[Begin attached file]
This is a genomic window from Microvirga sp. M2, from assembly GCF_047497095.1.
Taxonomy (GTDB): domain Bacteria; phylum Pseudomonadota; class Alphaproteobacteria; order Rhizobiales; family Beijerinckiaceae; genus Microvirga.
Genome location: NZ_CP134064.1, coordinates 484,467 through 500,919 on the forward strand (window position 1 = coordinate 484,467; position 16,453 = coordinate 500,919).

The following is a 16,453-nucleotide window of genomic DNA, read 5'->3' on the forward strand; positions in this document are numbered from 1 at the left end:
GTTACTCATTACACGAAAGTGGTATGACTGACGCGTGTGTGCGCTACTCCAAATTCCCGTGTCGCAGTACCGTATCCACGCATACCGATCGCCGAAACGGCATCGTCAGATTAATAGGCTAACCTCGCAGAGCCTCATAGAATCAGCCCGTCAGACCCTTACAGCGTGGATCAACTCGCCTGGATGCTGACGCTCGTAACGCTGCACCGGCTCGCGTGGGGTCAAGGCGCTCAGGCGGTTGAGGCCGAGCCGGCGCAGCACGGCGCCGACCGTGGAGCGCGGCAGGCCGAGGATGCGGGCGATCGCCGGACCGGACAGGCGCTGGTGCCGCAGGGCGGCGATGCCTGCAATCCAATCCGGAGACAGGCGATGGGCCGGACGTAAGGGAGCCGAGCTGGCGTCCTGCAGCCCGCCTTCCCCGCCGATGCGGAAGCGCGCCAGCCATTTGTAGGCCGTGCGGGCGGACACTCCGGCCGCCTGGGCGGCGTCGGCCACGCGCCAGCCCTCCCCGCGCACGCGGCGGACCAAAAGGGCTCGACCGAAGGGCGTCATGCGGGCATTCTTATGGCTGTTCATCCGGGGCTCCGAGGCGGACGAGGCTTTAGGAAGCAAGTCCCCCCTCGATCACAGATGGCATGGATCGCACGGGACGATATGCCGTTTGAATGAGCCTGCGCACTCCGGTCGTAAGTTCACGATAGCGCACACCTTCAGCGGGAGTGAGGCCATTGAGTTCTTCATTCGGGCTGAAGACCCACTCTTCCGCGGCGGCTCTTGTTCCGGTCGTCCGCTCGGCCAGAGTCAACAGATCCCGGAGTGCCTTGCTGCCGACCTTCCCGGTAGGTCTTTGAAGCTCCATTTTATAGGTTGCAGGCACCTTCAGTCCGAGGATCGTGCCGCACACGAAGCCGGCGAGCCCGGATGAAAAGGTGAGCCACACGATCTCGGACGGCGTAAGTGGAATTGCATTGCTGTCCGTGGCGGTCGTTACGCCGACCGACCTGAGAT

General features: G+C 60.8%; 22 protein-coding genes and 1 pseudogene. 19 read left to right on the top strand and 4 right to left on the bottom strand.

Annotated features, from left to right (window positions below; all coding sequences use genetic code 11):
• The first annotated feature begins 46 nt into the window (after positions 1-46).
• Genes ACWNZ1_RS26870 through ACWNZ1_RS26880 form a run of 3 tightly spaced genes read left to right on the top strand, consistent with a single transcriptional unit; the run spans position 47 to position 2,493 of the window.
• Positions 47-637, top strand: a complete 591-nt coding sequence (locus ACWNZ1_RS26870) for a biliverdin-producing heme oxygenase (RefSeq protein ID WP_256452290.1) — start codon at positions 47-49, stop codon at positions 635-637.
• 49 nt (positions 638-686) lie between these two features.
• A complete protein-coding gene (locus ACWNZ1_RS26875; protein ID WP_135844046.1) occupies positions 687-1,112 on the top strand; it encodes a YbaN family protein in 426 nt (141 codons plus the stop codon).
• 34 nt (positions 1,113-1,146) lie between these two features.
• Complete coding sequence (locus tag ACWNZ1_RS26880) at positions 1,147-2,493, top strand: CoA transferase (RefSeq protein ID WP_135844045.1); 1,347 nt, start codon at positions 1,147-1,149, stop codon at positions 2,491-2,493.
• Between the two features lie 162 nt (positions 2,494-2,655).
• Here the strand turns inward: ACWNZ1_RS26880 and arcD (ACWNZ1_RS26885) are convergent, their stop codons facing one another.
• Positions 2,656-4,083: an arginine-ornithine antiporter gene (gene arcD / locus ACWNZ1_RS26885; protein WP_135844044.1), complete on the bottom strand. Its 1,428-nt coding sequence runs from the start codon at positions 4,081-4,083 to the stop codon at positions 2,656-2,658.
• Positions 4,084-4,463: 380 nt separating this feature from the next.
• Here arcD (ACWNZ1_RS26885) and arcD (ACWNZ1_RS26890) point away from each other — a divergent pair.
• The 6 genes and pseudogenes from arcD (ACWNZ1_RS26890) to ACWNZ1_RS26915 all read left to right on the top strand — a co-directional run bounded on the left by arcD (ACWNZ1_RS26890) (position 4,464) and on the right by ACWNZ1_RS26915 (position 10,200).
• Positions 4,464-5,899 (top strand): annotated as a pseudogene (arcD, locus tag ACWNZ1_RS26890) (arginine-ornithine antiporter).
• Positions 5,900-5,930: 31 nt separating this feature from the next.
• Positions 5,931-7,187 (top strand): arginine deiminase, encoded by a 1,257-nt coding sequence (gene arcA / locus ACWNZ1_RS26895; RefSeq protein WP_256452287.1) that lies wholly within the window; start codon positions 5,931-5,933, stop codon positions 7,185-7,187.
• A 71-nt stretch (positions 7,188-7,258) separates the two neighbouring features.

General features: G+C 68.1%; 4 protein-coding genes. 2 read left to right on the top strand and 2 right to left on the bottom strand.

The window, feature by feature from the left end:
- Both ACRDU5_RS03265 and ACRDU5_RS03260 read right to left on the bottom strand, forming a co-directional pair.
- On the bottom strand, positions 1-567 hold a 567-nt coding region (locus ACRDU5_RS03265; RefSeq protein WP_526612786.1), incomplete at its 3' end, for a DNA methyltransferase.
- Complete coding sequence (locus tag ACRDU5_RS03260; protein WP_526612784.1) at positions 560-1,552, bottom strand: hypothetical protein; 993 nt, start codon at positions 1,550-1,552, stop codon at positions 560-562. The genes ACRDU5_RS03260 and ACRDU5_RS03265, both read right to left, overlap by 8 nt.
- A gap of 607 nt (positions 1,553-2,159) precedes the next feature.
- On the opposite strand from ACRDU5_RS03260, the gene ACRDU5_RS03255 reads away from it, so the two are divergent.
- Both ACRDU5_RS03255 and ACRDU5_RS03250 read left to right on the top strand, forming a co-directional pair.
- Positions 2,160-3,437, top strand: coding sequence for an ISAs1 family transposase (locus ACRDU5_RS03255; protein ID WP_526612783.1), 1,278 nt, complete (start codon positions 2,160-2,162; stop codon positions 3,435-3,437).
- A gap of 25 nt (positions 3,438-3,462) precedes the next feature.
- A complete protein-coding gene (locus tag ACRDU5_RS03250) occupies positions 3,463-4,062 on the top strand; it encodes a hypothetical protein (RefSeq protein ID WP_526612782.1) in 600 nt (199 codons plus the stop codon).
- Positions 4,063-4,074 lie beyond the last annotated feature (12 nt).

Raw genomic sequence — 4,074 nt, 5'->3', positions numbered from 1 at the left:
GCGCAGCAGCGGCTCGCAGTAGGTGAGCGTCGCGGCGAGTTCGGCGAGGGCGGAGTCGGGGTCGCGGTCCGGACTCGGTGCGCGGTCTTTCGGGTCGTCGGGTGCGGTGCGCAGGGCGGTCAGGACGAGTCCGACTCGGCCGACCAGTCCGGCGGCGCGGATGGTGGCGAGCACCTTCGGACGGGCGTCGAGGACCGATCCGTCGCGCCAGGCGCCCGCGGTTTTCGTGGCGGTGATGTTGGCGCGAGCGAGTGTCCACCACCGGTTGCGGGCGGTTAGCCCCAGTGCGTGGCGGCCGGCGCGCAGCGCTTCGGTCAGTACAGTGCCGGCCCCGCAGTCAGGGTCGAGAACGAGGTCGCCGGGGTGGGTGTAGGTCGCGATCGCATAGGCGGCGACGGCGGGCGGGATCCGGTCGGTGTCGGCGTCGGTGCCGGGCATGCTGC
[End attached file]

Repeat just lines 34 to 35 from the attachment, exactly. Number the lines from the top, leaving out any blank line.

- A gap of 25 nt (positions 3,438-3,462) precedes the next feature.
- A complete protein-coding gene (locus tag ACRDU5_RS03250) occupies positions 3,463-4,062 on the top strand; it encodes a hypothetical protein (RefSeq protein ID WP_526612782.1) in 600 nt (199 codons plus the stop codon).